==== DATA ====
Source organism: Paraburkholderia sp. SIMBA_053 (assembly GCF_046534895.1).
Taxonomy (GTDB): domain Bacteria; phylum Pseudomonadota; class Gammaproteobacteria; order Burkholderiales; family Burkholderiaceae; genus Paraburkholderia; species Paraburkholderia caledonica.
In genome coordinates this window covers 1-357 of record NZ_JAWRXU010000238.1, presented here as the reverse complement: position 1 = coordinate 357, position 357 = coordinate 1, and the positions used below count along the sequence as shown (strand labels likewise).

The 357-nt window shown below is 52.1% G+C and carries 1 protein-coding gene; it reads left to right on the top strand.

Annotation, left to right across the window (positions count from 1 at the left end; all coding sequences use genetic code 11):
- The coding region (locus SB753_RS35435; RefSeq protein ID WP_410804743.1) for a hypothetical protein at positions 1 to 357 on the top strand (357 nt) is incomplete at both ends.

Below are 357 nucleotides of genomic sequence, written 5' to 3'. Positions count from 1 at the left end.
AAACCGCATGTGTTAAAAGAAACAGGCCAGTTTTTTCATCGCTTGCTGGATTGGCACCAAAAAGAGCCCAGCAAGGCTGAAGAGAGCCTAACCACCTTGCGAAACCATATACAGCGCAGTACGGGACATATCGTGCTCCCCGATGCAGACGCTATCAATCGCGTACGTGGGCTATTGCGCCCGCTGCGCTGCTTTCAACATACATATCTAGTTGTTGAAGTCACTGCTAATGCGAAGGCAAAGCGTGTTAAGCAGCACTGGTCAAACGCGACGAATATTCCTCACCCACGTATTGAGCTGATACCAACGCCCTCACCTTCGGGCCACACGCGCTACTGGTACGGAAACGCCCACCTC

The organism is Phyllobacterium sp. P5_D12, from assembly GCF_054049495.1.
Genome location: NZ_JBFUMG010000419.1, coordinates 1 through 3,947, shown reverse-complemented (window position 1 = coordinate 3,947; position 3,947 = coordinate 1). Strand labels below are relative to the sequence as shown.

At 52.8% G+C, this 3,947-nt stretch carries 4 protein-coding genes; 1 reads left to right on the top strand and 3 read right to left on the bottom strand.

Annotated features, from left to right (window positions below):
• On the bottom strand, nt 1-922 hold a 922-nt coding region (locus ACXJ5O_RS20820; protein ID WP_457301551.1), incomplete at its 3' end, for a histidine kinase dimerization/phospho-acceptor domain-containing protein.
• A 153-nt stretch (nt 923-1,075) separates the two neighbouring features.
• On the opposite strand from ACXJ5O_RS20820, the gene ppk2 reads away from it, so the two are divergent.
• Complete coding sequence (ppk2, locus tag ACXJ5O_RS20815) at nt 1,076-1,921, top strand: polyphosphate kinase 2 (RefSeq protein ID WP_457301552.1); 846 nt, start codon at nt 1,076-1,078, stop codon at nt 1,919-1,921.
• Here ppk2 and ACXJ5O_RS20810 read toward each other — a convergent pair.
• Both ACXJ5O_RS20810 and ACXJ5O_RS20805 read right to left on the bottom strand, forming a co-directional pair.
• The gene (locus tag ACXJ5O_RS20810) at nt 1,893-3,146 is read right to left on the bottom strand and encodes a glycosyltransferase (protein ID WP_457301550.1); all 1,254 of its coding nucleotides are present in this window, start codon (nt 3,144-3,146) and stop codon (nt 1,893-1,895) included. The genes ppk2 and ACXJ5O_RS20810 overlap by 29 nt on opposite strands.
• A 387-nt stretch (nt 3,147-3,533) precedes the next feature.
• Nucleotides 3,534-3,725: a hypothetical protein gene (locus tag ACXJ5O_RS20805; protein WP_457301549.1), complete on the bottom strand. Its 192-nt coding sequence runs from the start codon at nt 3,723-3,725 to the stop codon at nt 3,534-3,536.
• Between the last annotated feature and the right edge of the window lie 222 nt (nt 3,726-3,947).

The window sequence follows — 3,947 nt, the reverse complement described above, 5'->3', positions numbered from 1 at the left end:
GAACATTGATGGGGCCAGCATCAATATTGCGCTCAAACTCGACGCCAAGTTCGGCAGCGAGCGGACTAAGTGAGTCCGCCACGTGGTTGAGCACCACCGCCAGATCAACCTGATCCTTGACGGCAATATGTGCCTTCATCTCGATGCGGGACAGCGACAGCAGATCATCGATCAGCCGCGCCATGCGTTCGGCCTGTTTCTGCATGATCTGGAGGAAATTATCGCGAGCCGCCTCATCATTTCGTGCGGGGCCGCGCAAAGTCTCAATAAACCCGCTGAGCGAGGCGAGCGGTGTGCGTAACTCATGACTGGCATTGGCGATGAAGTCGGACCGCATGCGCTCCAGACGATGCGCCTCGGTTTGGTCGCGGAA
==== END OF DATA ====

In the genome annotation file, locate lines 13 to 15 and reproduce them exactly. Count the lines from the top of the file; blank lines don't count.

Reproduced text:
• On the bottom strand, nt 1-922 hold a 922-nt coding region (locus ACXJ5O_RS20820; protein ID WP_457301551.1), incomplete at its 3' end, for a histidine kinase dimerization/phospho-acceptor domain-containing protein.
• A 153-nt stretch (nt 923-1,075) separates the two neighbouring features.
• On the opposite strand from ACXJ5O_RS20820, the gene ppk2 reads away from it, so the two are divergent.